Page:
- ‘I Am Alive’ app gains popularity in terror-ravaged Lebanon
- Gun giveaways gain popularity among Republican candidates
- S.C. hospital worker slapped with $525 federal fine for refilling $0.89 soda
- Teen from ‘Jihad Jane’ plot becomes youngest ever to serve time on U.S. terror charges
- Iranian woman forgives son’s killer at the gallows
- Nebraska principal sorry for ‘don’t tattle’ flier
- Illinois readies to spend $100M for Obama museum in Chicago
- John Edwards back in court — this time as a lawyer for Va. boy’s malpractice case
- Covered California reports more than 200K in overtime Obamacare sign-ups
- Thanks, Chuck: Hagel says U.S. sending Ukraine sleeping mats, helmets
By Tammy Bruce
Team Obama's bizarre behavior helps Gitmo terrorists foil justice
Topic - Hosni Mubarak
Former military chief Abdel-Fattah el-Sissi, if he wins Egypt's presidency as is widely expected, will have an overwhelming presence over a shattered political scene. Egypt's once dominant political force, the Muslim Brotherhood, is crushed under a relentless crackdown. Non-Islamist parties are weak and largely acquiescent to his power.
Egypt's military leaders have come under ridicule after the chief army engineer unveiled what he described as a "miraculous" set of devices that detect and cure AIDS, hepatitis and other viruses.
In a story Jan. 29 about Egypt's army chief Abdel-Fattah el-Sissi, The Associated Press reported erroneously that Morsi aide Wael Haddara wrote after the coup that el-Sissi was chosen as army chief because he was the youngest of the top brass. Haddara said el-Sissi was the youngest but did not say that was the reason he was selected. The story also should have provided the context that Haddara's statement was made in the comments section of a publicly viewable Facebook page.
Unknown only two years ago, the head of Egypt's military, Abdel-Fattah el-Sissi, is riding on a wave of popular fervor that is almost certain to carry him to election as president. Many Egyptians now hail him as the nation's savior after he ousted the Islamists from power and as the only figure strong enough to lead.
The second court appearance for ousted President Mohammed Morsi was very different from his first: He wore a white prison uniform Tuesday instead of a trim dark suit. And when the Islamist leader wanted to speak, a judge controlled his microphone in the soundproof glass cell.
Egypt's top generals on Monday endorsed a presidential run by army chief Abdel-Fattah el-Sissi, the state news agency said, paving the way for the man who ousted the country's Islamist president to enter elections to replace him at the head of a violently divided nation.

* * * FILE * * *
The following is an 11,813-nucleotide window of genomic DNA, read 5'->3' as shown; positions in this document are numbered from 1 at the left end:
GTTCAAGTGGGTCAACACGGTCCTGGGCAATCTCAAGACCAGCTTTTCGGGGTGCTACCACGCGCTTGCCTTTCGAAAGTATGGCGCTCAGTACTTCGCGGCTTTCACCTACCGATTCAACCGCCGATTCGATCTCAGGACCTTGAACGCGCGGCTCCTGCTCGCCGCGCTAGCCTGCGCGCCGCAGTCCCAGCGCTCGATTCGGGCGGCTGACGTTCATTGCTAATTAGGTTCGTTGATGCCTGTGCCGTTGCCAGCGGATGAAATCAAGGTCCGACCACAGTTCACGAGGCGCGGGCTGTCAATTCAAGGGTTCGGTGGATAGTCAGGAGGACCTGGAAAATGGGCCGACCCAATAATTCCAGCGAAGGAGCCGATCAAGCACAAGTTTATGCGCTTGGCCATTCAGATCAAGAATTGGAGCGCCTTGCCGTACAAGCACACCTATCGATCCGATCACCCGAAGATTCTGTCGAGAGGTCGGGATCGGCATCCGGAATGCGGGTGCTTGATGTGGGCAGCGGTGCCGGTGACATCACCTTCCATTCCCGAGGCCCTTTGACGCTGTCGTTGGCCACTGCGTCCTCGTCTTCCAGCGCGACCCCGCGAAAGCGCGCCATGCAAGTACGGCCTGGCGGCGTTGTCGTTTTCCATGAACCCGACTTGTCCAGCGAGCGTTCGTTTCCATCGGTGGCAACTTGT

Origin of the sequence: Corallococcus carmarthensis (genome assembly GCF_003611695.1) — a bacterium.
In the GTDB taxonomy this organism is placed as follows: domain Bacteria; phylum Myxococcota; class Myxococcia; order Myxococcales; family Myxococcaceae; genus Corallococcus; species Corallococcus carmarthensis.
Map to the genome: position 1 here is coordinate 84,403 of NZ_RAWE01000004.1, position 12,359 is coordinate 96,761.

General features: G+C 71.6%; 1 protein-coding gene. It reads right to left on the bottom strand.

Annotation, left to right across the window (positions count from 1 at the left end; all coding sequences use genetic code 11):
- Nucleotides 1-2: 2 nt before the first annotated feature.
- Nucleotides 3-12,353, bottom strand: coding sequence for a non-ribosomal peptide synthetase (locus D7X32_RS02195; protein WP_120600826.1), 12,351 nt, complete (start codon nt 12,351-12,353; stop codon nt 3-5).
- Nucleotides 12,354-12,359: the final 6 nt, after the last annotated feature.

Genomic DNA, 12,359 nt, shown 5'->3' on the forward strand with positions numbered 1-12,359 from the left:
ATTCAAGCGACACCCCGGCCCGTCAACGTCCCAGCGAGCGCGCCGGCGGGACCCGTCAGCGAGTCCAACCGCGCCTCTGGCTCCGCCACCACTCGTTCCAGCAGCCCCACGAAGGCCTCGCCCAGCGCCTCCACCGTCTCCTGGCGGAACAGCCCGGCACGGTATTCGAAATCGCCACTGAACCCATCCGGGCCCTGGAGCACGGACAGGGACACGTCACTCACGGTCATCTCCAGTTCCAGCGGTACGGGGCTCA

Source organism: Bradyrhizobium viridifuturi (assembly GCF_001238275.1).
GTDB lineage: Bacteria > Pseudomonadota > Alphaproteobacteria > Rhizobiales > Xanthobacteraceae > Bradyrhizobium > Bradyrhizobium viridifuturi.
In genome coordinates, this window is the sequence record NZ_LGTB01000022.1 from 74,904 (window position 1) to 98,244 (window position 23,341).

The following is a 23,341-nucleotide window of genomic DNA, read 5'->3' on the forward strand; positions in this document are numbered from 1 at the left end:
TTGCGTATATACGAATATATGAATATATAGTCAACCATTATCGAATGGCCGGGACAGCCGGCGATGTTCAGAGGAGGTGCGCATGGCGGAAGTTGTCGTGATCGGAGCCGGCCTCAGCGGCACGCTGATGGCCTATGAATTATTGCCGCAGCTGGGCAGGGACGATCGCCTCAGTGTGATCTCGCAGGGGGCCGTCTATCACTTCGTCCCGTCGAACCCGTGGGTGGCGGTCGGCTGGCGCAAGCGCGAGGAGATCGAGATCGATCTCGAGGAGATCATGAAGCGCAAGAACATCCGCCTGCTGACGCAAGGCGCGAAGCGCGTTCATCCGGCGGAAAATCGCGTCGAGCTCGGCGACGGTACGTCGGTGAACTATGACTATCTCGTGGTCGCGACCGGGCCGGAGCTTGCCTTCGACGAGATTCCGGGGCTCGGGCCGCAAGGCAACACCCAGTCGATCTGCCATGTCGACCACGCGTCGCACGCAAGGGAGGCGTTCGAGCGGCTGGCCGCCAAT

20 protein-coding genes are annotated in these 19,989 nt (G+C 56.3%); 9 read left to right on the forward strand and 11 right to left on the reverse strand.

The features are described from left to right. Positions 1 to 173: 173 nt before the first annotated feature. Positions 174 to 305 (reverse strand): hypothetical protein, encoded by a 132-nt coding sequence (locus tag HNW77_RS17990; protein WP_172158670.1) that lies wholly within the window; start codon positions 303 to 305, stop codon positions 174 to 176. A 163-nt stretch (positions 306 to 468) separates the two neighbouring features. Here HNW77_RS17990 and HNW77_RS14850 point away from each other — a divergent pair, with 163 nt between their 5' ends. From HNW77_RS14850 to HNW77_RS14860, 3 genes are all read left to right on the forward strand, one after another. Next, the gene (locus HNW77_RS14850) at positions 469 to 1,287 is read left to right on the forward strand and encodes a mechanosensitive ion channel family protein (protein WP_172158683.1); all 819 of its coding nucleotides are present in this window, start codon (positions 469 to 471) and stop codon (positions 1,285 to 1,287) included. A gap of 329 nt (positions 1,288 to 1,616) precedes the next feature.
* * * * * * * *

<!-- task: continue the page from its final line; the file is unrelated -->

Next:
Egypt's military-backed interim president said Thursday that the country's uprisings have put an end to the police state and to abuses, part of a campaign to rebrand the security forces amid a heavy handed crackdown on Islamists and other critics of the government.
CAIRO (AP) — Egypt's interim president on Sunday made a rare visit to the pontiff of the nation's Orthodox Christians at St. Mark's Cathedral, the papal seat in central Cairo.
Egypt's military-backed authorities on Thursday stepped up their crackdown on the liberal icons of the 2011 uprising against Hosni Mubarak, with security forces storming the headquarters of a rights group and arresting six activists, including a prominent youth organizer.
Police fired tear gas to drive hundreds of supporters of Egypt's ousted Islamist president from Cairo's famed Tahrir Square on Sunday, as a panel tasked with amending the constitution adopted during his time in office agreed on changes to the text.
Three women are among Egypt's most active democracy campaigners, the faces of its revolution.
Egypt's police fired water cannons Tuesday to disperse two protests by dozens of secular anti-government activists in Cairo, the security forces' first implementation of a controversial new law forbidding protests held without a permit from authorities.
Secretary of State John Kerry on Wednesday accused Egypt's well-organized Muslim Brotherhood of having "stolen" the revolution that toppled longtime autocrat Hosni Mubarak in 2011.
Israel could be forgiven for having a siege mentality — given that at any moment, old front-line enemies Syria and Egypt might spill their violence over common borders.
In parallel trial sessions, Egyptian courts on Sunday heard cases against ousted President Hosni Mubarak and top leaders of his archrival, the Muslim Brotherhood, related to killings during the 2011 and 2013 protest campaigns that led to their respective downfalls.
Egypt's military-backed interim government has accused the Brotherhood - which rose to power following the ouster of longtime autocrat Hosni Mubarak - of orchestrating much of the violence and has declared it a terrorist organization.
"Let us see the blunt rule of the military instead of the concealed one," he wrote.